© Reuters. FILE PHOTO: A man pushes a woman in wheelchair past a poster with a graphic of medical workers at a nucleic acid testing booth for the coronavirus disease (COVID-19) , in Beijing, China October 27, 2022. REUTERS/Tingshu Wang
SYDNEY (Reuters) – A record $3.3 billion in aid flowed to the Pacific islands in 2020 as the COVID-19 pandemic hit, a 33% increase on the previous year, according to a report released by the Lowy Institute think-tank on Monday.
The pandemic led to border closures, confronting governments reliant on tourism with economic crisis. It also brought a shift in how aid was delivered, with more loans than grants made, and more direct funding to held deliver critical services.
The Lowy Institute’s annual Pacific Aid Map showed Chinese aid to the region dropped to $187 million in 2020, its lowest since the institute began tracking aid flows in 2008.
Australia and New Zealand provided a third of all aid in 2020.
The map tracks development assistance to the Pacific islands, an effort the Institute says increases transparency of money flows, as China and the United States and its allies vie for influence in the strategically important region.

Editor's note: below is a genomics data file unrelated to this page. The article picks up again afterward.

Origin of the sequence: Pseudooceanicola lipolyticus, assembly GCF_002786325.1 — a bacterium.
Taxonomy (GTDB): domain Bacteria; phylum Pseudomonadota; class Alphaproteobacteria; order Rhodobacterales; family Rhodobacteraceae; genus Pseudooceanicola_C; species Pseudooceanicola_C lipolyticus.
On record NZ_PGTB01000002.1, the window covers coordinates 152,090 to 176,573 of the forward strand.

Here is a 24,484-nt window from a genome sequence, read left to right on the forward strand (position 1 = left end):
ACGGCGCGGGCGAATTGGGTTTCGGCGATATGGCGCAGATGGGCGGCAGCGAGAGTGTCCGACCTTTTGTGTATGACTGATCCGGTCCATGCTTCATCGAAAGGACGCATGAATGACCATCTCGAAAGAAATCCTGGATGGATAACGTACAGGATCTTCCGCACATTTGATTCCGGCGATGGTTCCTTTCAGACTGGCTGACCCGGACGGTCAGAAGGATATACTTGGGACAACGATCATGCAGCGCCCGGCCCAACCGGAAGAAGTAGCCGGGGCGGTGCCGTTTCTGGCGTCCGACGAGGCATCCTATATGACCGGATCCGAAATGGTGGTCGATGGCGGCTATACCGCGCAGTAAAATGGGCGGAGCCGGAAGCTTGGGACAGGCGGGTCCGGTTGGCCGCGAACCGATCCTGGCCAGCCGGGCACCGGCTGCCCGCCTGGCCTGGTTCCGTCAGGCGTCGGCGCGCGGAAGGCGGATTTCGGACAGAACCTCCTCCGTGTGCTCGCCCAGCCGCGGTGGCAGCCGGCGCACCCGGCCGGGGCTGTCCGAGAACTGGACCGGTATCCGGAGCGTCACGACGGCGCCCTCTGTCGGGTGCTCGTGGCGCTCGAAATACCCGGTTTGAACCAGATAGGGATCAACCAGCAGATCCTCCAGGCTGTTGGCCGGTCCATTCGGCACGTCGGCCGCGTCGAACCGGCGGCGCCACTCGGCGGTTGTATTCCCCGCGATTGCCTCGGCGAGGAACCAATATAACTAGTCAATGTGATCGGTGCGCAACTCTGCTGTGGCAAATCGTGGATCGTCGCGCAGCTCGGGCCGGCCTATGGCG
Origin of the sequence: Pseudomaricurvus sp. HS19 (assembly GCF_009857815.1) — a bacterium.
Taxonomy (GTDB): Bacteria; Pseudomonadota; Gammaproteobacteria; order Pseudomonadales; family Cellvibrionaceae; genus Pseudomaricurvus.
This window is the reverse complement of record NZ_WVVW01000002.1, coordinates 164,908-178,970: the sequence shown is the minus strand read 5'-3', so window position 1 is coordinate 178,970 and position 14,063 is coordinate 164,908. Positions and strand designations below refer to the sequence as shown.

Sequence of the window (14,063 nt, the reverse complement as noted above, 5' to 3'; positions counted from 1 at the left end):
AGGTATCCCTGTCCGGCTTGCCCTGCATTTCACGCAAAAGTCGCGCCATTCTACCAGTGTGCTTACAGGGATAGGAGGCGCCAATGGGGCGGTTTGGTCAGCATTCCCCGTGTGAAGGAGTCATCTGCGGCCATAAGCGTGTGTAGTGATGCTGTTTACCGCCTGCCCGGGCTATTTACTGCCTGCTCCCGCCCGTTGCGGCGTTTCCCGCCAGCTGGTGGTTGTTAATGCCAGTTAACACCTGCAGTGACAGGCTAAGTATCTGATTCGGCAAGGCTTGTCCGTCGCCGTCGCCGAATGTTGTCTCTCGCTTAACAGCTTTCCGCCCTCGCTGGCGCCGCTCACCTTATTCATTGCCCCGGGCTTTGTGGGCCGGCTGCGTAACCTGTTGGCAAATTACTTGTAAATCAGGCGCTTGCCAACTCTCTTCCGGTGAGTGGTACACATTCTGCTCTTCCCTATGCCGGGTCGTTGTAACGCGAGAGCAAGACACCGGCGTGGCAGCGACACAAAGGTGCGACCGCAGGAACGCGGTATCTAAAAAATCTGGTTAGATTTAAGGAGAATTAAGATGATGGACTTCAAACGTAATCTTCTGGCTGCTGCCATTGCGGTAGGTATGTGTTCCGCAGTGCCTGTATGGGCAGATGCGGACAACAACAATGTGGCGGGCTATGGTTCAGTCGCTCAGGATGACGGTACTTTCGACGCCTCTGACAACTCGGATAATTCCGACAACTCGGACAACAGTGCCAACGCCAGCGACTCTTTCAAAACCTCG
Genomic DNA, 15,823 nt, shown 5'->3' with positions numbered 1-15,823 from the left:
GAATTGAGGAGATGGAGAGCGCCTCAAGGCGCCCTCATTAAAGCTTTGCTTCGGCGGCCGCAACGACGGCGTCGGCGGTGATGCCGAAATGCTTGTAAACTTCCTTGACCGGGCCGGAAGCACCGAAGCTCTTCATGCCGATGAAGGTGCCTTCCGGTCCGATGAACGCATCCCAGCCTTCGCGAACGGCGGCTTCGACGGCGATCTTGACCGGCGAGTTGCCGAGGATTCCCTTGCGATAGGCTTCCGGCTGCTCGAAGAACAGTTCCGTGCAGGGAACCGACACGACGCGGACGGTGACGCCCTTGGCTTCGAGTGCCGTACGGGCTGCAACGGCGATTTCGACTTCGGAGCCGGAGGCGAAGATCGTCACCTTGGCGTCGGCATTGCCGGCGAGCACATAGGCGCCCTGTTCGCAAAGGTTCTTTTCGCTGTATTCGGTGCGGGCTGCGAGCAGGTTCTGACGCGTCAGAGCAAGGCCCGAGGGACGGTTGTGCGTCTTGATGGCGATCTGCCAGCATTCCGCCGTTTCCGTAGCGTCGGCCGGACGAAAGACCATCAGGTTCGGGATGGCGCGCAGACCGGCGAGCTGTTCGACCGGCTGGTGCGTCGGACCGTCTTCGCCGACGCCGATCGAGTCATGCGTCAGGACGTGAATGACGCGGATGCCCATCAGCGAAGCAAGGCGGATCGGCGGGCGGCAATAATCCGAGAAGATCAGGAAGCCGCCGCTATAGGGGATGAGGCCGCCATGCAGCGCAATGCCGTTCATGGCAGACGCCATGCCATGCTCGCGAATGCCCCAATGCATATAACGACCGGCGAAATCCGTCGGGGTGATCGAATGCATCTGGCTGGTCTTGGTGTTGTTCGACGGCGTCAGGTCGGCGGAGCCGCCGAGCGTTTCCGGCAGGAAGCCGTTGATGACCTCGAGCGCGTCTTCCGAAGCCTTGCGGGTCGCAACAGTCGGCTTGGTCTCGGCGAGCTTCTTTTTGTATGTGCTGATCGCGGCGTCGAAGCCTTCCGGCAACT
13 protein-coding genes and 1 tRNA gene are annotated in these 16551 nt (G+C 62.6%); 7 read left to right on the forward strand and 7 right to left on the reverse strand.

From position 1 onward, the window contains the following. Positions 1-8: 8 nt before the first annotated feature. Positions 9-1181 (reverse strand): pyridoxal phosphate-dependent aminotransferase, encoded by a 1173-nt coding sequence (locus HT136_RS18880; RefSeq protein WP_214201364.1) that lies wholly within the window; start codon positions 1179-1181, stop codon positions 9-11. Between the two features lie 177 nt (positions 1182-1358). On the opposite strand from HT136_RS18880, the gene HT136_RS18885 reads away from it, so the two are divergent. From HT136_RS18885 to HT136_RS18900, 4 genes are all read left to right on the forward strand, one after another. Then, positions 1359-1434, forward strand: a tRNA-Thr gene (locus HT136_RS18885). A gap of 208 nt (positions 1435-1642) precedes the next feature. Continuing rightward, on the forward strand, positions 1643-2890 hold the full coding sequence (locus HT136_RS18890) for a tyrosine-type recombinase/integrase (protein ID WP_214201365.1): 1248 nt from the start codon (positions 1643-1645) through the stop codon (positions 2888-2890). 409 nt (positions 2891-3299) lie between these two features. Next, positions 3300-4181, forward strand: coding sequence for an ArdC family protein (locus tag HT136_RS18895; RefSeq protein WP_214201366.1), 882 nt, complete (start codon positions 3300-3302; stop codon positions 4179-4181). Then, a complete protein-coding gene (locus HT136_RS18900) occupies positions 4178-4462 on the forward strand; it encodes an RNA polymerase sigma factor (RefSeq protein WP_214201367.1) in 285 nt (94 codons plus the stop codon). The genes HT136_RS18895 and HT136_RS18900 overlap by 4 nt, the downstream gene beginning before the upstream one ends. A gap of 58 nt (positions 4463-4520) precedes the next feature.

A move by the Solomon Islands to sign a security pact with China in 2022 has alarmed Washington and its allies, including Australia.
Since 2008, Australia has provided 40% of all aid to the region, followed by New Zealand, with 8.6%, Japan, with 8.5% and China, with 8.5%, the report said. Chinese aid, predominantly loans for infrastructure, had peaked in 2016.
The project director of the Pacific Aid Map, Alexandre Dayant, said development assistance remained a diplomatic tool for Beijing, with regional aid focusing on Kiribati and Solomon Islands, which switched diplomatic ties from Taiwan to Beijing a year earlier.
Dayant said the overall drop in Chinese aid in the region comes amid negative publicity about the cost of Chinese infrastructure loans, and Pacific island nations having more choice.
Australia, which has committed A$600 million in infrastructure loans since 2019, is becoming a prominent Pacific lender and needed to take “considerable care” it did not contribute to the region’s debt problems, the report said.
Australia last week said it would spend another A$900 million ($576.99 million) in Pacific aid.
The United States has also pledged $800 million more after hosting a dozen Pacific islands leaders at a White House summit in September.
($1 = 1.5598 Australian dollars)
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